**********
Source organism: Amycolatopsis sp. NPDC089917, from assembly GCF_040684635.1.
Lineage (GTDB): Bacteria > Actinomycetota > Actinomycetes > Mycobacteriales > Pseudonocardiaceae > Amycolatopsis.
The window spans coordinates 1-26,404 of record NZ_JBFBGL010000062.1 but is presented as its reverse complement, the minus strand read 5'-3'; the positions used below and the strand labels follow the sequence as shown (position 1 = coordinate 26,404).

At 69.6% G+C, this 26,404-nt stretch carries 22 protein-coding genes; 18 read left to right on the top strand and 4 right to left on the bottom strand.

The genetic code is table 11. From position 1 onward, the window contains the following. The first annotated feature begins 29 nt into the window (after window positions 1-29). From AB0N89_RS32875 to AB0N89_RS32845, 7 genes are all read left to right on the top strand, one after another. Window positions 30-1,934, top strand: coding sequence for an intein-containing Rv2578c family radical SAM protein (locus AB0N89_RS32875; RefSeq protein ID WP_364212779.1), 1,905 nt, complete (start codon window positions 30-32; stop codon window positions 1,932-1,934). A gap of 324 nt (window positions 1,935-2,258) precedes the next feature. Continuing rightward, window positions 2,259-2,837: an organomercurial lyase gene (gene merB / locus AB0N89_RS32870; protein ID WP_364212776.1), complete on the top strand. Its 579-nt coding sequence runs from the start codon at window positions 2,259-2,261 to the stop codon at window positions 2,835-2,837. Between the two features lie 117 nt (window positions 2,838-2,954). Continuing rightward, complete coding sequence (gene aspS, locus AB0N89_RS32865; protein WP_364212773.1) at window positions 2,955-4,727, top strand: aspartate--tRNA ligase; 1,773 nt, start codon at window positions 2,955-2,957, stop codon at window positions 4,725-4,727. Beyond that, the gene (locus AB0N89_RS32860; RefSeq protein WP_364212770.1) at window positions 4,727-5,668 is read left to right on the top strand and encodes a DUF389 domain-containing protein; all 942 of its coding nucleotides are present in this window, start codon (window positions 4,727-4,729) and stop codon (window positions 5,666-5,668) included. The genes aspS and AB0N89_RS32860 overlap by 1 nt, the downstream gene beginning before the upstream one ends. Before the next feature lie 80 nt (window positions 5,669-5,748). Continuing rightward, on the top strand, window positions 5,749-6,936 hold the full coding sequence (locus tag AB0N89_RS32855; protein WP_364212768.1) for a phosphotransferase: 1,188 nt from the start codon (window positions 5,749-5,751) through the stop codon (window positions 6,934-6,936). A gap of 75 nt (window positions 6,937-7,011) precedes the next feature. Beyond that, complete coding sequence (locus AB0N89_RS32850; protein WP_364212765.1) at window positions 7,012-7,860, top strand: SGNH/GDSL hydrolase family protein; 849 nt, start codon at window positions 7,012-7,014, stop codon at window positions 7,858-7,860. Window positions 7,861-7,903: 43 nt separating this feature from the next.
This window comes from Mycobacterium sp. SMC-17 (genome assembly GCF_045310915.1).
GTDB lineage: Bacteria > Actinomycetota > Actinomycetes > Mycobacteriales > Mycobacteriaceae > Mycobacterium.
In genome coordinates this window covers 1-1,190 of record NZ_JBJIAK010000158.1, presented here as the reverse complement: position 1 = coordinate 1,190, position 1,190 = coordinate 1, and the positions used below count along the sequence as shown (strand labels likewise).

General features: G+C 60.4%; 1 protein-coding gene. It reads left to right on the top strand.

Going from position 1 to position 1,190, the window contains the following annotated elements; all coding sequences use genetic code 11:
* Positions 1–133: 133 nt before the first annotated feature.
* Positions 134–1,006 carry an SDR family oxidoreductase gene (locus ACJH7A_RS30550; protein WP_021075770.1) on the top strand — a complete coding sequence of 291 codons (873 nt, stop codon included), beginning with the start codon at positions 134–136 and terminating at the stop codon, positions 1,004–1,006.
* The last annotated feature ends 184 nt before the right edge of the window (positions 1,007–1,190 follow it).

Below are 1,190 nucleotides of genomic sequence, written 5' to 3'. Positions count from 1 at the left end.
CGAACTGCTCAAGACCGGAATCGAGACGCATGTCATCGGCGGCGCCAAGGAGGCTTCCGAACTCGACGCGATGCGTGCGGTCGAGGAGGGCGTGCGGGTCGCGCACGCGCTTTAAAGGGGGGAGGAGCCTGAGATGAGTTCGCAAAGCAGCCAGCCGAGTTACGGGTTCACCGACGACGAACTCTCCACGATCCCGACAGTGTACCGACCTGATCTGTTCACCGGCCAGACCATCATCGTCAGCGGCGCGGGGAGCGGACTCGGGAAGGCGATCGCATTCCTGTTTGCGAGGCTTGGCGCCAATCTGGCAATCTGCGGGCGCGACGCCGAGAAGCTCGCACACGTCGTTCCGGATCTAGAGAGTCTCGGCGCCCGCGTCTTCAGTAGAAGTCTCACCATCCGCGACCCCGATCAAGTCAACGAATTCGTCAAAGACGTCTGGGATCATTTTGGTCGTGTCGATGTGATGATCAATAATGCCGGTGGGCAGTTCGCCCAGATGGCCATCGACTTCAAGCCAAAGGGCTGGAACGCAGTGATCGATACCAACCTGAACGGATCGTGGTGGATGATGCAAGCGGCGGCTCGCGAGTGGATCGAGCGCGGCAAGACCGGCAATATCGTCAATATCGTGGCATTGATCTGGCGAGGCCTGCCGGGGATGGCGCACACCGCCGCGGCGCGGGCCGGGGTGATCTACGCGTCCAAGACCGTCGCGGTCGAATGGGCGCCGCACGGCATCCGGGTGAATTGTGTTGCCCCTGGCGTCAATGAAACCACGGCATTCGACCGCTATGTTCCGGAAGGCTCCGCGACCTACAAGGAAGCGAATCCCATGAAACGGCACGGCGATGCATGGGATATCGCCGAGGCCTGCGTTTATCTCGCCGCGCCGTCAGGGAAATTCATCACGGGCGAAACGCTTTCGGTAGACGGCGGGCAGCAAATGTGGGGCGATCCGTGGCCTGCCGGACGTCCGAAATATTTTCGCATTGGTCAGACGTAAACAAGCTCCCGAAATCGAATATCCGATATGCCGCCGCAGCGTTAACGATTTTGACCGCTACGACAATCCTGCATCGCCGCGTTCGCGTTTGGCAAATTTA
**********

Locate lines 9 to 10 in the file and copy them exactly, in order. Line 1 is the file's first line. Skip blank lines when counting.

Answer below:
General features: G+C 60.4%; 1 protein-coding gene. It reads left to right on the top strand.

Going from position 1 to position 1,190, the window contains the following annotated elements; all coding sequences use genetic code 11: